ROMANS: Yes, this is one of the biggest questions right now, is whether kids are going to school this week, how they're going to school this week, and whether there are enough teachers to handle it. Look, rapid COVID tests are being handed out to teachers and staff in Massachusetts. The states' largest teachers union called for all schools to be closed to give time for testing. Some will delay reopening but most will remain open.


JEFFREY RILEY, COMMISSIONER OF EDUCATION, MASSACHUSETTS: I think we're one of the few states in the whole country that's been able to supply both masks and test kits in advance of returning back to school. We're trying to use every mitigation strategy we can to have a good outcome in our schools, and so, this is an important day for us.


ROMANS: An important news for kids here. The Food & Drug Administration could green-light Pfizer's COVID-19 booster shots for children between the ages of 12 and 15. That could happen as early as today. COVID concerns are reshaping Spring semester plans at more than 30 colleges and universities.

JARRETT: Yes, Goldman Sachs told its employees to work remotely for at least the next two weeks just to get through this influx of cases. JPMorgan Chase and Citigroup also say their U.S. employees can start the new year working remotely. And then there's this.




JARRETT: Cast and crew of the Broadway Musical "Mrs. Doubtfire" are being asked to take a nine-week, get this, unpaid hiatus. Starting next week, the hope is that, that will help keep the show financially afloat as audiences concerned about COVID stay home. ROMANS: All right, work and school are on hold for a lot of Americans

as travel delays mount across the country. Take a look. More than 17,000 flight cancellations since Christmas eve peaking this weekend as thousands of people tried to fly back home.


UNIDENTIFIED MALE: It's too long and there is no space to spend the time on something to eat. So, it's a long time here.

UNIDENTIFIED FEMALE: Last year I was traveling and there was no one here, which was kind of eerie, so I'd like to see people -- look, this is a lot of people.


ROMANS: I was there at O'Hare, Laura, on Saturday. And I'm telling you, the cork is out of the bottle. People are traveling. People want to see their families. They are moving around, and travel has really picked up to pre-pandemic levels just before Christmas. That collided with Omicron driven staff shortages, airline staff shortages and weather delays, just a total mess. Just canceled across the board on those arrival and departure boards. CNN's Ryan Young has more.


RYAN YOUNG, CNN NATIONAL CORRESPONDENT: Good morning, Laura and Christine and happy new year. Of course, everyone wants to get the new year off to a great start. But when you think about all the canceled flights, it's really having an impact across the country. We talked to so many travelers who were frustrated as you can understand about trying to get home. Take a look at some of this video from the inside.

And there were long lines throughout this airport, and that's doubled up from across the country where people are trying to get home especially to start work on Monday morning. Talked to one family of seven who had their flight canceled three times and another couple who are just hoping to get home. Now, on top of all this, you've got to think more than 2,500 flights were canceled on Sunday.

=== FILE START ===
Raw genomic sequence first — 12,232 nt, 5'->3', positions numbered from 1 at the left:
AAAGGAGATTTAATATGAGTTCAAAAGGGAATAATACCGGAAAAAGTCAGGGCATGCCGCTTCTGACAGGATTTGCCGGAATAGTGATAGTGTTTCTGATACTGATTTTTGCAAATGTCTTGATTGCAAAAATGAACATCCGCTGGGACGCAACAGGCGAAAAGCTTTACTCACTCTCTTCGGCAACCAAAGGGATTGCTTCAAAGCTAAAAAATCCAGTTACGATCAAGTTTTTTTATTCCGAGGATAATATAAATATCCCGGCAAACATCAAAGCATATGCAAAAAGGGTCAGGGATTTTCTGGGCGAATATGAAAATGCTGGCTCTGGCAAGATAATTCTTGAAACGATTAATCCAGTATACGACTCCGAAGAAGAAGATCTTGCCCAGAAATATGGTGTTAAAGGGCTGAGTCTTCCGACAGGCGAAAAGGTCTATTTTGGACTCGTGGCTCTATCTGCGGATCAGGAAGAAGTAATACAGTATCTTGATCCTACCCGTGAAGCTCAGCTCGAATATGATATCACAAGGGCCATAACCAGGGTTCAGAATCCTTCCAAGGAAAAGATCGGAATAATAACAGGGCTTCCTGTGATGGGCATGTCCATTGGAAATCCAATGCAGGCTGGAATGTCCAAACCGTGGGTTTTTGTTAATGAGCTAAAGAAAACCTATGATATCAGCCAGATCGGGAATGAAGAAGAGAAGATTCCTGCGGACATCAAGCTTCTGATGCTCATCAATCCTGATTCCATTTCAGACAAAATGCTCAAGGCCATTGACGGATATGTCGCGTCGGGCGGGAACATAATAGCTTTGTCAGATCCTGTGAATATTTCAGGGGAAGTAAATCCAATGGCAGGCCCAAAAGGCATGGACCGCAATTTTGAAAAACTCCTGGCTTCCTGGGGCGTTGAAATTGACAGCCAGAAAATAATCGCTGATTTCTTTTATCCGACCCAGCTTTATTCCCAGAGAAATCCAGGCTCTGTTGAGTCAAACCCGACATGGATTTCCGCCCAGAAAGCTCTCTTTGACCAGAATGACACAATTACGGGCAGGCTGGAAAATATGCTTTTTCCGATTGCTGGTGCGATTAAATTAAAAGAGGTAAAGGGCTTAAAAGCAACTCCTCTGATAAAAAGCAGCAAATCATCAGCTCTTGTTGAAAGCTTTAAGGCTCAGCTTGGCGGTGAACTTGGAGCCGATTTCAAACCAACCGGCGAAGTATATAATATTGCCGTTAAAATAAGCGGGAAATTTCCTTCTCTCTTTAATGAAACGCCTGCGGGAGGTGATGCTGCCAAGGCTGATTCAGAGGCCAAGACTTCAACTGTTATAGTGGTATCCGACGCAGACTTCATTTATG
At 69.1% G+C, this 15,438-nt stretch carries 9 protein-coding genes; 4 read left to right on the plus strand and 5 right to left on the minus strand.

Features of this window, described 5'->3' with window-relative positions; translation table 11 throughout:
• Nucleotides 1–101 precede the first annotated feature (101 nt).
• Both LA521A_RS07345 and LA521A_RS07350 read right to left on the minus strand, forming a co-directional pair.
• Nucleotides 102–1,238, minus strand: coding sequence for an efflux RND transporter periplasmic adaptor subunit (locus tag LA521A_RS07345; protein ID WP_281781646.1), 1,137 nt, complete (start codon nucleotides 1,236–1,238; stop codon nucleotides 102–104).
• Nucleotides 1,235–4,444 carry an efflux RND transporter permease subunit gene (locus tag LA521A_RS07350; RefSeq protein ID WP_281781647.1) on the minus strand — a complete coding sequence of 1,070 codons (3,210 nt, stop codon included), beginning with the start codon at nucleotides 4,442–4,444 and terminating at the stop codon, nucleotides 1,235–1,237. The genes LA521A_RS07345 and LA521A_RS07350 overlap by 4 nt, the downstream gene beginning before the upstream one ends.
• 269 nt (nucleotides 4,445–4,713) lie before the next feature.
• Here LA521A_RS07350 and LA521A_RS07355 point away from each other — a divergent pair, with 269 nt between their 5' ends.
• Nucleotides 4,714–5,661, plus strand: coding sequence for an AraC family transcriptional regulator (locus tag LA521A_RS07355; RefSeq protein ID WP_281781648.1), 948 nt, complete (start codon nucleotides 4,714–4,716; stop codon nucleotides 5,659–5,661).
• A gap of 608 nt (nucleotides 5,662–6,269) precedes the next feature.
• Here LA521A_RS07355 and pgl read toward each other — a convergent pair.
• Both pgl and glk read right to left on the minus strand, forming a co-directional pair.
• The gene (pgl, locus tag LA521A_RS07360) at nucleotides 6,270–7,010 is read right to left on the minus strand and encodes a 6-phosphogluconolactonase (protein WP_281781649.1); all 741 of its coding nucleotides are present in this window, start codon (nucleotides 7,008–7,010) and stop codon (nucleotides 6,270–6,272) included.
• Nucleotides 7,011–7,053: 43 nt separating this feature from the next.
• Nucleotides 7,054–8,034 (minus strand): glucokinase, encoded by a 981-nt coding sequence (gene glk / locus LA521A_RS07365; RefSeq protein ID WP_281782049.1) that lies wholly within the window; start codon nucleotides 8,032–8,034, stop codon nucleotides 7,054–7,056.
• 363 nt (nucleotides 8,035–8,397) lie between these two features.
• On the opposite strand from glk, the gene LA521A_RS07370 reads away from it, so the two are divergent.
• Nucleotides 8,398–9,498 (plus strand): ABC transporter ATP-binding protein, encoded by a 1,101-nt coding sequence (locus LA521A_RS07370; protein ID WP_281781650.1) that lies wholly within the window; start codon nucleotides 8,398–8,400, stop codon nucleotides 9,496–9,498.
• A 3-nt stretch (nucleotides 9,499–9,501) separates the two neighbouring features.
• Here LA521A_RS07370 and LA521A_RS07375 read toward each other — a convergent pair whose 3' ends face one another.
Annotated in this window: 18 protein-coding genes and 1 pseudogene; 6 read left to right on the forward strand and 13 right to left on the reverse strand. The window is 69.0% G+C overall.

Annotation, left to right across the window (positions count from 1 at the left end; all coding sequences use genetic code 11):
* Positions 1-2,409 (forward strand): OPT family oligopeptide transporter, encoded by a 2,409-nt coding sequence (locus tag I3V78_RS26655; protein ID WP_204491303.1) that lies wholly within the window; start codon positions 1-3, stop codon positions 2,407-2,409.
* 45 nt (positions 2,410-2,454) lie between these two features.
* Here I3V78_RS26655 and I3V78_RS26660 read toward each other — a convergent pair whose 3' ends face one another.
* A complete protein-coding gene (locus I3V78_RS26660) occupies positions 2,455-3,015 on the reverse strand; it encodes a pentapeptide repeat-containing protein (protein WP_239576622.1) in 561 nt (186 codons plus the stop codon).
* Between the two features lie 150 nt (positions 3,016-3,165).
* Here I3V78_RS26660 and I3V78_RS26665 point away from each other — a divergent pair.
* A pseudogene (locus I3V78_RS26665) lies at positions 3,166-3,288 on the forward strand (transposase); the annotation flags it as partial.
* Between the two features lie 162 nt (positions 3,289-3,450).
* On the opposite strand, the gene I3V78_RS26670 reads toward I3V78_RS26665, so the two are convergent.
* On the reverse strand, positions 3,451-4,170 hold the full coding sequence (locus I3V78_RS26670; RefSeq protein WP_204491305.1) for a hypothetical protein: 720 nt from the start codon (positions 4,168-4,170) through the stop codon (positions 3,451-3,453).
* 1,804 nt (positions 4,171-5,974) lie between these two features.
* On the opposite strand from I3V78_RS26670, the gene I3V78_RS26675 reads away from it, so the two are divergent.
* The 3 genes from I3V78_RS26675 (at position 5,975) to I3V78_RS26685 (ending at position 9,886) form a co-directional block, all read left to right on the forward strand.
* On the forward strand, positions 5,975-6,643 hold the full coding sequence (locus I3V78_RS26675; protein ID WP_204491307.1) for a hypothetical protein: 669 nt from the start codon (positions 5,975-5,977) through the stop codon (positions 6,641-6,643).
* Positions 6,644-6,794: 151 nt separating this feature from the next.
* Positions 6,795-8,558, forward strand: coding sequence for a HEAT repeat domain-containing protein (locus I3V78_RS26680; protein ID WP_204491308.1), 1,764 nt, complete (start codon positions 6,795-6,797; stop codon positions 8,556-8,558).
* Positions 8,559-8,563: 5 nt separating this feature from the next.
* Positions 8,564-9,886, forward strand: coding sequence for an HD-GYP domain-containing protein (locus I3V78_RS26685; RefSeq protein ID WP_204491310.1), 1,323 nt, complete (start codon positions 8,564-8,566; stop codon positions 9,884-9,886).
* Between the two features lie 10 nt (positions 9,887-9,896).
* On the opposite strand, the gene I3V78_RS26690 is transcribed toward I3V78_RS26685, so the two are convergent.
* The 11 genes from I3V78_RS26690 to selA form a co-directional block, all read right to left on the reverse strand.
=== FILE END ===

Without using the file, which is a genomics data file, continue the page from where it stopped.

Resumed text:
More than 2,700 flights canceled on Saturday. You put that recipe together and you can understand why this family that we talked to was very frustrated.


UNIDENTIFIED FEMALE: Sunday in the night going here so far, checking the -- my flight. So the lady told me, yes, it's OK, Winnie, they canceled the flight. So what happened? Why? Not happy. We don't have a place to live as well, so only change the flight for Tuesday, 7:00 p.m. -- 7:30 p.m., no half mark solution.


YOUNG: Look, we've been dealing with this pandemic for quite some time. One of the things that we noticed in the airport, people were wearing their mask They understood why they needed to have some distance as they went through the security checkpoints. But at the same time, when you look at the big board, especially with flights going to the West Coast, you saw a canceled -- canceled flight could have a ripple effect especially for families trying to get across the country.

JARRETT: Ryan Young, thank you for that. Meantime, supply chain delays are now slowing down medical supplies up to 37 days at U.S. ports between the 8,000 and 12,000 shipping containers, medical supplies are essentially stuck right now because all the congestions through the transportation system. This latest data from the Health Industry Distributors Association reports recent shipments won't be delivered until at least February.

ROMANS: All right, it is the new year that always brings new laws on the books, stating workers in 25 states have a reason to celebrate this new year and increase in the minimum wage. It took effect Saturday in 21 states with increases ranging from cents to dollars per hour. For the eight states you see there in red, including New York and California.


The raises are aimed at phasing in a $15 minimum wage in years to come. The four you see there in yellow including Michigan and Virginia, they're taking a step toward a $12 minimum wage. For the nine in green including Ohio and Colorado, those are automatic cost of living adjustments based on inflation.